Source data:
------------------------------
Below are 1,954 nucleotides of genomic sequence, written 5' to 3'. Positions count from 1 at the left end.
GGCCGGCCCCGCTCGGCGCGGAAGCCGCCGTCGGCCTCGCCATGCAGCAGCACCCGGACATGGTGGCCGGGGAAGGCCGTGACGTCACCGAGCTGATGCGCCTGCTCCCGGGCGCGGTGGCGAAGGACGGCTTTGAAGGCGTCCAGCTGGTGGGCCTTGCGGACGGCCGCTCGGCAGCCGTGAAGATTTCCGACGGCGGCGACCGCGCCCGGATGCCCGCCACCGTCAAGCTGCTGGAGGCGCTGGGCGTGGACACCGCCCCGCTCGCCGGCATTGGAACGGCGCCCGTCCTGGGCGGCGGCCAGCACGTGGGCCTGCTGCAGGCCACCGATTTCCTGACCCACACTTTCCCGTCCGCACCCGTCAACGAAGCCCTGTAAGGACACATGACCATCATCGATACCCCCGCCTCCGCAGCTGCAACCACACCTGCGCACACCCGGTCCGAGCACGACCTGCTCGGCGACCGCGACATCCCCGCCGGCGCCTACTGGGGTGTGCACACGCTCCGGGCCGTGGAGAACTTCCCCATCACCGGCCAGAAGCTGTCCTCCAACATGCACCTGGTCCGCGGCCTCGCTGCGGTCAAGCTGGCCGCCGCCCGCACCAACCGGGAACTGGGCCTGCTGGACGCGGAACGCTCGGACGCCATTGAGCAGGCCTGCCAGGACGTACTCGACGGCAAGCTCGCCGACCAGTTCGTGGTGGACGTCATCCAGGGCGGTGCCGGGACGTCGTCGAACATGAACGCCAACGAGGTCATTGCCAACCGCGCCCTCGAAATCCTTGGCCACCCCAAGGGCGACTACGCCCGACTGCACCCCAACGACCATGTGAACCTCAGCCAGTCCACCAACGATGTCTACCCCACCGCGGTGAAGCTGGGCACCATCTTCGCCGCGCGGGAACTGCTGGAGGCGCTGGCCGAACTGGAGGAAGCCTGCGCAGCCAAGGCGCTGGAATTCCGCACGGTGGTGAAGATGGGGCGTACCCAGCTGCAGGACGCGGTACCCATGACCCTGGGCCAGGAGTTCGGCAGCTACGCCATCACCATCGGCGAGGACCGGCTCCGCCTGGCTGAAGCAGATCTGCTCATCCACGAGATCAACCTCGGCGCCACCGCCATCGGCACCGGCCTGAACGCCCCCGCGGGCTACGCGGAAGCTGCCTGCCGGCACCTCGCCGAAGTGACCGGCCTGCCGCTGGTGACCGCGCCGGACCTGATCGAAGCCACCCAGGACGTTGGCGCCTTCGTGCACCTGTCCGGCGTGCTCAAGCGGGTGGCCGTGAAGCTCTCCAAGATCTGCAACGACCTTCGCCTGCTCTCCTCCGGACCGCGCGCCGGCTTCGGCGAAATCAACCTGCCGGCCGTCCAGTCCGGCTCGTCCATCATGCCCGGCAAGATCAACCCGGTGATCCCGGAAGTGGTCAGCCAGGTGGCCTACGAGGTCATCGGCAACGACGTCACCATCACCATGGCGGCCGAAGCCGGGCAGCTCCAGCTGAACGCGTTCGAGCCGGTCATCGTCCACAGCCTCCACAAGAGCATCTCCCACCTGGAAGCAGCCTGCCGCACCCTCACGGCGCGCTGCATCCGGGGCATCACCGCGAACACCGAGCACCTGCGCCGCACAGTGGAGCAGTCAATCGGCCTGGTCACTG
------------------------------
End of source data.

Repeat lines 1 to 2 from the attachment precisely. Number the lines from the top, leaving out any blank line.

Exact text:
Below are 1,954 nucleotides of genomic sequence, written 5' to 3'. Positions count from 1 at the left end.
GGCCGGCCCCGCTCGGCGCGGAAGCCGCCGTCGGCCTCGCCATGCAGCAGCACCCGGACATGGTGGCCGGGGAAGGCCGTGACGTCACCGAGCTGATGCGCCTGCTCCCGGGCGCGGTGGCGAAGGACGGCTTTGAAGGCGTCCAGCTGGTGGGCCTTGCGGACGGCCGCTCGGCAGCCGTGAAGATTTCCGACGGCGGCGACCGCGCCCGGATGCCCGCCACCGTCAAGCTGCTGGAGGCGCTGGGCGTGGACACCGCCCCGCTCGCCGGCATTGGAACGGCGCCCGTCCTGGGCGGCGGCCAGCACGTGGGCCTGCTGCAGGCCACCGATTTCCTGACCCACACTTTCCCGTCCGCACCCGTCAACGAAGCCCTGTAAGGACACATGACCATCATCGATACCCCCGCCTCCGCAGCTGCAACCACACCTGCGCACACCCGGTCCGAGCACGACCTGCTCGGCGACCGCGACATCCCCGCCGGCGCCTACTGGGGTGTGCACACGCTCCGGGCCGTGGAGAACTTCCCCATCACCGGCCAGAAGCTGTCCTCCAACATGCACCTGGTCCGCGGCCTCGCTGCGGTCAAGCTGGCCGCCGCCCGCACCAACCGGGAACTGGGCCTGCTGGACGCGGAACGCTCGGACGCCATTGAGCAGGCCTGCCAGGACGTACTCGACGGCAAGCTCGCCGACCAGTTCGTGGTGGACGTCATCCAGGGCGGTGCCGGGACGTCGTCGAACATGAACGCCAACGAGGTCATTGCCAACCGCGCCCTCGAAATCCTTGGCCACCCCAAGGGCGACTACGCCCGACTGCACCCCAACGACCATGTGAACCTCAGCCAGTCCACCAACGATGTCTACCCCACCGCGGTGAAGCTGGGCACCATCTTCGCCGCGCGGGAACTGCTGGAGGCGCTGGCCGAACTGGAGGAAGCCTGCGCAGCCAAGGCGCTGGAATTCCGCACGGTGGTGAAGATGGGGCGTACCCAGCTGCAGGACGCGGTACCCATGACCCTGGGCCAGGAGTTCGGCAGCTACGCCATCACCATCGGCGAGGACCGGCTCCGCCTGGCTGAAGCAGATCTGCTCATCCACGAGATCAACCTCGGCGCCACCGCCATCGGCACCGGCCTGAACGCCCCCGCGGGCTACGCGGAAGCTGCCTGCCGGCACCTCGCCGAAGTGACCGGCCTGCCGCTGGTGACCGCGCCGGACCTGATCGAAGCCACCCAGGACGTTGGCGCCTTCGTGCACCTGTCCGGCGTGCTCAAGCGGGTGGCCGTGAAGCTCTCCAAGATCTGCAACGACCTTCGCCTGCTCTCCTCCGGACCGCGCGCCGGCTTCGGCGAAATCAACCTGCCGGCCGTCCAGTCCGGCTCGTCCATCATGCCCGGCAAGATCAACCCGGTGATCCCGGAAGTGGTCAGCCAGGTGGCCTACGAGGTCATCGGCAACGACGTCACCATCACCATGGCGGCCGAAGCCGGGCAGCTCCAGCTGAACGCGTTCGAGCCGGTCATCGTCCACAGCCTCCACAAGAGCATCTCCCACCTGGAAGCAGCCTGCCGCACCCTCACGGCGCGCTGCATCCGGGGCATCACCGCGAACACCGAGCACCTGCGCCGCACAGTGGAGCAGTCAATCGGCCTGGTCACTG